Bangladesh got a historic six-wicket win over India in the second One-Day International on Sunday (June 21), taking an unassailable 2-0 lead in the three-match series to ensure its first bilateral series win over its neighbour.
Just like in the first ODI, Mustafizur Rahman was Bangladesh’s hero, going one better than his five-for on debut with astounding figures of 6 for 43 to make for a world record 11 wickets in his first two ODIs. While Mustafizur delivered spectacularly against a star-studded batting line-up, Bangladesh were not a one-man army. Rather, you got the sense that all 25,000 who had filled the Sher-e-Bangla Stadium in Mirpur to capacity, and indeed the entire country, were on the march with the XI on the field together.
Mustafizur had restricted India to 200 in 45 overs in a match that was reduced to 47 overs a side by rain, and the chase was calmly helmed by the Bangladesh top order, who got to the Duckworth-Lewis revised target of 200 in 38 overs.
India made three changes to the side that lost the first ODI, bringing in Axar Patel, Dhawal Kulkarni and Ambati Rayudu for Mohit Sharma, Umesh Yadav and Ajinkya Rahane. Bangladesh’s XI was the same, but Litton Das was handed the wicketkeeping gloves instead of Mushfiqur Rahim.
Mustafizur gave Bangladesh a dream start, sucking Rohit Sharma into a loose drive off the second ball to send him back without scoring. Virat Kohli joined Shikhar Dhawan for India’s best batting phase in the match, the duo adding 74 runs in 73 balls. Of all Indian batsmen, Kohli seemed to have deciphered Mustafizur’s deadly off-cutter the best, hitting the bowler for a six and a four in the same over, having picked the ball early.
At the other end, Dhawan had started smoothly and continued in the same vein. The cover drives and punches through the off side were in full evidence, and with the sun shining down – notwithstanding a short five-minute break for a passing drizzle – both batsmen were increasingly at ease.
In what would turn out to be an inspired move, Mashrafe Mortaza threw the ball to Nasir Hossain for his part-time offspin. In his second over, Nasir struck Kohli flush on the pads and in front of the stumps to break the threatening stand. MS Dhoni strode out at No.4, but while he and Dhawan did stay together for a while, the strike wasn’t rotated enough.
Dhawan got to his fifty by gave Nasir a second wicket when he stepped out, only to get an edge through to the wicketkeeper.
Rayudu fell for a three-ball duck, and the old combine of Dhoni and Suresh Raina got together at 110 for 4 in the 22nd over. The batsmen stayed together until Mustafizur returned for his second spell in the 36th over, and wrought mayhem.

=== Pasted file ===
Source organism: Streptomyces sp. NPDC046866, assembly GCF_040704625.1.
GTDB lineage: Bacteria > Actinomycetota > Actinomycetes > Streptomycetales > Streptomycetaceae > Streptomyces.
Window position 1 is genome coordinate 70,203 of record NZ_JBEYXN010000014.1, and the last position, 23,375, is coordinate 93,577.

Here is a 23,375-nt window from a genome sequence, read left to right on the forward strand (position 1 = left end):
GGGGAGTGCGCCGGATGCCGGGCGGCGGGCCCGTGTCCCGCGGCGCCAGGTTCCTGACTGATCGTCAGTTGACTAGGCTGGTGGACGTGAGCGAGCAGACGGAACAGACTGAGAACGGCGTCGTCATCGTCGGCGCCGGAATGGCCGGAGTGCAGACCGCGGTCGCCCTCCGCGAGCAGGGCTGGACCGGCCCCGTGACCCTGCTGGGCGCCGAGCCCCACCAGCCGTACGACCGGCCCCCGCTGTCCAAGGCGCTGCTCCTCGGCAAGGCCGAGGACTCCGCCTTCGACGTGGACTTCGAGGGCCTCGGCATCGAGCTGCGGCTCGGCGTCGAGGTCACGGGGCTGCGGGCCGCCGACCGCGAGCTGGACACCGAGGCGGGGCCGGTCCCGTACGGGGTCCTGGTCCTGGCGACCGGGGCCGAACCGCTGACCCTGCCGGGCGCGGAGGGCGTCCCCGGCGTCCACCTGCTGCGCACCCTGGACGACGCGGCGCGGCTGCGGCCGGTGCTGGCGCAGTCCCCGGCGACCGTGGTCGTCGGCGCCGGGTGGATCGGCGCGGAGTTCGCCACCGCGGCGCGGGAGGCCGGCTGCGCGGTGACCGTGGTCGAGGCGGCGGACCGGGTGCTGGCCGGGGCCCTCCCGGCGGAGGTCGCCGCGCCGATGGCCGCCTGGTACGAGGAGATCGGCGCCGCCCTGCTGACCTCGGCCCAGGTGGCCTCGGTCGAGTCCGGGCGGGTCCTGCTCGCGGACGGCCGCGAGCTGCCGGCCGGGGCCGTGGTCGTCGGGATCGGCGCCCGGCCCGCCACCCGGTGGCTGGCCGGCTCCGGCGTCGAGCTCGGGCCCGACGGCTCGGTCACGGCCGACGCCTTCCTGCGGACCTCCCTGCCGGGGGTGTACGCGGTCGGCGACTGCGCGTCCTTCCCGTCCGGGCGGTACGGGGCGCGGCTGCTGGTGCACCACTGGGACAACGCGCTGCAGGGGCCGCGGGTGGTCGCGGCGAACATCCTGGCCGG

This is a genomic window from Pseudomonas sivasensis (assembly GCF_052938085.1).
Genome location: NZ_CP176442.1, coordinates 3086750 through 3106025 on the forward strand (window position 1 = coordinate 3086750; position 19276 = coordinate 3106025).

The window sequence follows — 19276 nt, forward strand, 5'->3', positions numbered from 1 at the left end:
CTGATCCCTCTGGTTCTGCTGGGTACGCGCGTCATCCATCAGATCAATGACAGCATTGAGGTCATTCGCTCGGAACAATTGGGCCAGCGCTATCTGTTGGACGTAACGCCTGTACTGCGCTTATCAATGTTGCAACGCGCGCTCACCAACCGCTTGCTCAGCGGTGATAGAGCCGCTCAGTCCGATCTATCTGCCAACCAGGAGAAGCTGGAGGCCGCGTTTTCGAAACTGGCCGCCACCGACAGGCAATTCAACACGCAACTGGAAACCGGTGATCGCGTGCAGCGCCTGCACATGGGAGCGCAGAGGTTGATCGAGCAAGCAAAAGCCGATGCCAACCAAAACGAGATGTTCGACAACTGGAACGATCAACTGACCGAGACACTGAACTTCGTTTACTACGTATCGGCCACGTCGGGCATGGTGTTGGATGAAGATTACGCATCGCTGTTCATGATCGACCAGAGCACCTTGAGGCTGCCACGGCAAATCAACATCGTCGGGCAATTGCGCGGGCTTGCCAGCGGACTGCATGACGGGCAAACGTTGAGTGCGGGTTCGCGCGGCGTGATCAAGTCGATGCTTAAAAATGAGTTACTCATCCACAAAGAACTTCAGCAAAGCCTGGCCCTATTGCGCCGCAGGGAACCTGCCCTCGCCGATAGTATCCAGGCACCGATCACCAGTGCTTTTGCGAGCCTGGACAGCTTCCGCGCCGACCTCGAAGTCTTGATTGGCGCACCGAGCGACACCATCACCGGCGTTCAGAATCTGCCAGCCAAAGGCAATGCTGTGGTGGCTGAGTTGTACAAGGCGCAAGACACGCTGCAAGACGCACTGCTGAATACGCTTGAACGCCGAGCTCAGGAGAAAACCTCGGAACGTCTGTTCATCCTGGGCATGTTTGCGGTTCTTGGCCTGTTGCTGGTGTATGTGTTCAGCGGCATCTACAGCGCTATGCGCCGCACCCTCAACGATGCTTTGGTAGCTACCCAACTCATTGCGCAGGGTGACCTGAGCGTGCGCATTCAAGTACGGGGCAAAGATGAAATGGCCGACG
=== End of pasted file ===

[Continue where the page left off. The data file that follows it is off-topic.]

Raina fell to the off-cutter, ending a 53-run stand off 83 balls. Dhoni was similarly undone, the ball bouncing more than he expected for a catch in front of the wicket. Off the next ball, Mustafizur had four, with Axar trapped in front for a first-ball duck.
But Mustafizur wasn’t done: he picked up his second five-for in his second ODI when he had R Ashwin caught behind. Mortaza elected to bowl Mustafizur out, but five balls into his final over – the 44th of the innings – the rain that had threatened all day burst out with India 196 for 8.
When India returned after a break that lasted four minutes short of two hours, Mustafizur had one delivery left to take sole ownership of the world record for most wickets after two ODIs and pulling clear of Zimbabwe’s Brian Vitori. He got there in dramatic fashion, rattling Ravindra Jadeja’s stumps and was mobbed by his team-mates. An over later, India was all out.
Bangladesh faced a fairly straightforward chase when they came out, and Dhoni’s only option was to attack and look for wickets. He did just that, bowling Ashwin out by the 25th over. The offspinner had excellent returns of 10-2-32-1, but that was not enough.
Though Bangladesh lost Tamim Iqbal early, Soumya Sarkar and Das pushed the score along in a 52-run stand that took 62 balls. Both men fell within a short space of each other, but Rahim and Shakib Al Hasan took up the mantle, their 59-ball partnership of 54 broken only by some smart work by Dhoni, who deflected the ball through his legs onto the stumps to run out Rahim. But at 152 for 4, with only 48 needed and 17.5 overs left, the game was Bangladesh’s for the taking.
Victory, and an assured spot in the Champions Trophy 2017, came with Shakib completing a half-century and Sabbir Rahman steering the winning runs. (Courtesy ESPN Cricinfo)